When it comes to minimalism, the Nordic countries are some of the best role models.
Being so far away in Australia, I’ve always been intrigued by Scandinavia’s societal structures, especially when compared to more capitalistic countries.
I remember when Ikea launched in my city. It was a massive deal — showing the impact and reach of Swedish minimalist design.
This article will explore Scandinavian minimalism and how it differs from other minimalist movements.
I’ll also share 5 lessons we can learn from Nordic culture – including design and cultural traditions that have helped make these countries some of the happiest in the world.
What is Scandinavian minimalism?
Scandinavian minimalism is a design and lifestyle philosophy that originated in the Nordic countries of Europe. It’s characterised by its simple, clean lines and focus on functionality.
Unlike American and Japanese minimalism, which tend to be more austere, Scandinavian minimalism emphasises comfort and coziness. This is reflected in natural materials like wood and the celebration of light during the long, dark Nordic winters.
While many people associate minimalism with strictness, Scandinavian minimalism shows that it can also be warm and inviting.
The Nordic countries are often lumped together as a single entity, but they have significant differences.
For example, Sweden is known for its focus on individualism, while Norway and Denmark place a greater emphasis on community. It’s why Swedish minimalists tend to live in smaller homes or apartments, while their Norwegian and Danish counterparts are more likely to live in larger communal spaces.
There are also differences in the way that these cultures approach work-life balance. In Sweden, it’s common to take advantage of flexible work hours and generous vacation days to enjoy a greater sense of balance. However, a more traditional 9-5 work schedule is still the norm in Norway and Denmark.
Listen: What You Do For Work Is Not Your Identity – Episode 069
Despite these distinctions, there are many commonalities between the Nordic countries (extending to Finland and Iceland), which gives Scandinavian minimalism its unique character.
Examples of Nordic minimalists
At an individual level, you can find inspiring Scandi minimalists who document and share how they live with less with a Northern European influence. Below are some of my favourite Nordic influencers.
Jenny Mustard is a Swedish minimalist YouTube sensation, fashion blogger, lifestyle influencer, vegan food, travel, and design lover. She’s also the author of the book, Simple Matters: A Scandinavian’s Approach to Work, Home, and Style.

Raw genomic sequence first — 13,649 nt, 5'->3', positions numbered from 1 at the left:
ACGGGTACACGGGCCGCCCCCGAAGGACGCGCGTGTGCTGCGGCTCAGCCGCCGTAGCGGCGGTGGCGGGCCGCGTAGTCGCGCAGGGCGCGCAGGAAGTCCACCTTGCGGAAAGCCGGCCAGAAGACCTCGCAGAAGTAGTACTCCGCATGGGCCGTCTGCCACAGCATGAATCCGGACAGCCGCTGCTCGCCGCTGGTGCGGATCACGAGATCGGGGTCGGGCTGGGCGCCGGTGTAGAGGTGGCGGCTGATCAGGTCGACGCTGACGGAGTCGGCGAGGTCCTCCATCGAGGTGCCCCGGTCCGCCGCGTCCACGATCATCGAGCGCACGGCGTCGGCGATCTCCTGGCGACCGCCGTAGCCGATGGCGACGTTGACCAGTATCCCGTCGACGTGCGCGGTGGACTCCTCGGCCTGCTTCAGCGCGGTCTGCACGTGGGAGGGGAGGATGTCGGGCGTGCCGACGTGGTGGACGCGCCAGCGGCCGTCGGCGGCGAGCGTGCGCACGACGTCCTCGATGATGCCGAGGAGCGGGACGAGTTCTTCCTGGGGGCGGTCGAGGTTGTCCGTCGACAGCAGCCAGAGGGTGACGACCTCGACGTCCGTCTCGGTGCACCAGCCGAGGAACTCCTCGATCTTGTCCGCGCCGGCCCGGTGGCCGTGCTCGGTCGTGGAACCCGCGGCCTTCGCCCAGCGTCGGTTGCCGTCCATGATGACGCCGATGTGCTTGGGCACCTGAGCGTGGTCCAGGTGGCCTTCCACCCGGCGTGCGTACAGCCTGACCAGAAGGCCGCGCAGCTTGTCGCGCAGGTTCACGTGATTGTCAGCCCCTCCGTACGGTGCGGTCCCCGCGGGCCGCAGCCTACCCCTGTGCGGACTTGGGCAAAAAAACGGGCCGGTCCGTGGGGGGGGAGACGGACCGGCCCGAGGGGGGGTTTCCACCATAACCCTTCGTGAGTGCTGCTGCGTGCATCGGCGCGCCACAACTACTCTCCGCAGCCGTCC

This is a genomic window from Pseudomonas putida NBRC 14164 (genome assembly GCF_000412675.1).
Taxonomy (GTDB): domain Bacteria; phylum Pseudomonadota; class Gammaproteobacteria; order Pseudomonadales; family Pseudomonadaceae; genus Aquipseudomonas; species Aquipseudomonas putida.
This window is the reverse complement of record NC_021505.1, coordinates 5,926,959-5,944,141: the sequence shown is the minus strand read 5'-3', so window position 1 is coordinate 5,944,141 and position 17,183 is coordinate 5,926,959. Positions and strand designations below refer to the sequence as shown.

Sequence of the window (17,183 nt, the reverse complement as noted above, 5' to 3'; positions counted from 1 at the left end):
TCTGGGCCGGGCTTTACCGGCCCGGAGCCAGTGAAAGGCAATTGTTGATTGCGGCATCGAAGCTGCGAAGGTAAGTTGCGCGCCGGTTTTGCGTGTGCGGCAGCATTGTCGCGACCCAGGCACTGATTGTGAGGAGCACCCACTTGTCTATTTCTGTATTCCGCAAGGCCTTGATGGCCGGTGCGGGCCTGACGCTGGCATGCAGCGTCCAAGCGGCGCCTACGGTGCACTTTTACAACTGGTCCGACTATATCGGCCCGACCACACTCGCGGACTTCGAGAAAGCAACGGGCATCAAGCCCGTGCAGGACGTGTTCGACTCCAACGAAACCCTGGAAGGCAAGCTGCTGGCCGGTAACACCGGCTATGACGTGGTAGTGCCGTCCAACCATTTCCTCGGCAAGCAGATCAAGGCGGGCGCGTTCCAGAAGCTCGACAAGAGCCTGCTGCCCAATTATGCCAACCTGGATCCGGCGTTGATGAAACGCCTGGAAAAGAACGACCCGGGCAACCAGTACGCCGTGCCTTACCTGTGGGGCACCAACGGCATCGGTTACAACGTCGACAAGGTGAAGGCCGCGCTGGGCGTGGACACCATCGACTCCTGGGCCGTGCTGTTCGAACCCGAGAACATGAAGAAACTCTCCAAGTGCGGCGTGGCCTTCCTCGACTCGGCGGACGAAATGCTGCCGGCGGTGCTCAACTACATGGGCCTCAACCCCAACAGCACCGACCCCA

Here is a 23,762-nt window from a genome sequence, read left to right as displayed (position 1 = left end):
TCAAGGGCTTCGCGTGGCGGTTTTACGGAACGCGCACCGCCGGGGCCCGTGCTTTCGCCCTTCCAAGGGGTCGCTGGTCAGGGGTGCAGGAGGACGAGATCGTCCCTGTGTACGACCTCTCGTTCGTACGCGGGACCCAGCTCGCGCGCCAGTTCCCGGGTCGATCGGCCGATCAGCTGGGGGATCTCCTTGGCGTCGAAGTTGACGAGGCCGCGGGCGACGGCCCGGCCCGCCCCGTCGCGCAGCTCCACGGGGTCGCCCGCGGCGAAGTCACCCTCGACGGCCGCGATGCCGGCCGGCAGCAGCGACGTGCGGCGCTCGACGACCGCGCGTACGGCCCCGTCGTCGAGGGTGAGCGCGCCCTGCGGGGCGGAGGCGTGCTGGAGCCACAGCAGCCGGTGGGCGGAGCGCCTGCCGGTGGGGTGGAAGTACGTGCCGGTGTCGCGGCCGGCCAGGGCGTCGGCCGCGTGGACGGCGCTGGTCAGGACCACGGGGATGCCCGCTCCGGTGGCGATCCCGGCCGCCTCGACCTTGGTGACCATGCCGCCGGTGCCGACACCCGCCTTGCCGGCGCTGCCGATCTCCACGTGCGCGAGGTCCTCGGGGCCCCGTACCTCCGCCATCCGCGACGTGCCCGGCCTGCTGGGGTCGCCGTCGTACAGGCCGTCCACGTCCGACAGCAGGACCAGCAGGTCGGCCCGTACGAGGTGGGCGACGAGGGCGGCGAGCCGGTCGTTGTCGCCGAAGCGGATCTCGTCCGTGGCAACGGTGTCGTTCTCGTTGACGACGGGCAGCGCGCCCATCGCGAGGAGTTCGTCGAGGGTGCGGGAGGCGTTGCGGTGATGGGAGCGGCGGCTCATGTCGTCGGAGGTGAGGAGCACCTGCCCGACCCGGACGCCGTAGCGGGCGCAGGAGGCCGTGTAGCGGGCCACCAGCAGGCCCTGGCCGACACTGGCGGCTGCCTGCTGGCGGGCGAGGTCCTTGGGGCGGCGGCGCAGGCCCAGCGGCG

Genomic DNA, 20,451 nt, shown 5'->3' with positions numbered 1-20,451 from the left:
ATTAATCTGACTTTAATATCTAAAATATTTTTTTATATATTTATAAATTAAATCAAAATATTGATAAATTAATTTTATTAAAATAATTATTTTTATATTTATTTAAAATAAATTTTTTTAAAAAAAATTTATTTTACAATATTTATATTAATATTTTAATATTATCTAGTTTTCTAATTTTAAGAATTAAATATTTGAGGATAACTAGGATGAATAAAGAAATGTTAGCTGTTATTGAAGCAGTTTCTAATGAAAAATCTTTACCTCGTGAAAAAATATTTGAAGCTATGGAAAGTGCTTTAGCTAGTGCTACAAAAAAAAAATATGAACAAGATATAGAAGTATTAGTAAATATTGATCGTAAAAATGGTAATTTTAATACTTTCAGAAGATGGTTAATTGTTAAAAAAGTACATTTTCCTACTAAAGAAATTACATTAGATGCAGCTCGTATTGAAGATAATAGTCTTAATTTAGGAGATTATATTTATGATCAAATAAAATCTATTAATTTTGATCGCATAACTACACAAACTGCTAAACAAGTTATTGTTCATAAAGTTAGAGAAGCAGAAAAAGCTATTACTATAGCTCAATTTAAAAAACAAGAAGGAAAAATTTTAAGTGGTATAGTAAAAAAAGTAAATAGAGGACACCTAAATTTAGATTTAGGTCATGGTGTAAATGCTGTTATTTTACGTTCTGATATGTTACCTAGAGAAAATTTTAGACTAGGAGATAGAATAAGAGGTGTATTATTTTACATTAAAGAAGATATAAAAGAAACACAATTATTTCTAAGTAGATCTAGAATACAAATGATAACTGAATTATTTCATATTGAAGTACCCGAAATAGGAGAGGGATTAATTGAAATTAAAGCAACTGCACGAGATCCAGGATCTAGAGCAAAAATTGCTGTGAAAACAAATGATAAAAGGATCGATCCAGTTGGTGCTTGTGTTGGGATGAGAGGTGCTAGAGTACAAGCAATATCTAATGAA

In 2016, she caught my attention when she shared a video on why she doesn’t want kids (we share a similar view).
Together with her fiance and business partner, David, she runs The Good Times YouTube channel and a popular podcast of the same name.
Jenny is a Swede living in Berlin by way of London (at least for now). Jenny’s Scandinavian minimalism is evident in her style and home décor, both characterised by a minimalist aesthetic and a love of monochrome. She likes to share interesting customs and ideals from Sweden as well as minimalist fashion tips.
Despite being a self-proclaimed “minimalist”, Jenny’s life is quite full. In addition to running successful businesses with her partner, she’s also constantly jetting off to new and exciting destinations to film her popular travel vlogs.
Susanna Heiskanen is the host of Nordic Mum, a podcast about all things Nordic.
As a mother and blogger, Susanna loves talking about how to embrace the Nordic way of life. She explores why Scandinavian countries and people seem to be some of the most content globally and why they often top the charts when measures like trust, gender balance, work-life balance, and happiness are considered.
Starting Nordic Mum was Susanna’s way of expressing her Finnish identity and sharing some of her favourite aspects of Nordic life with other people. In her podcasts, she frequently discusses topics like Scandinavian minimalism and how it can help create a more contented life.
Read more: 9 Minimalist Podcasts Offering a Fresh Take on Intentionality
Benita Larsson is a Swedish YouTube creator who’s passionate about Scandinavian minimalism. Her videos give practical tips and advice on downsizing your life and creating a more simple and efficient home.
Check out Benita Larsson’s YouTube channel if you’re looking for ways to declutter your life and live with less. Her Scandinavian aesthetic is eye-catching yet straightforward, and her videos are both informative and inspiring.
What can we learn from Scandinavian minimalism?
It’s well documented that Scandinavian countries are thought of as the happiest in the world, and one of the reasons for this is their simple ways of living.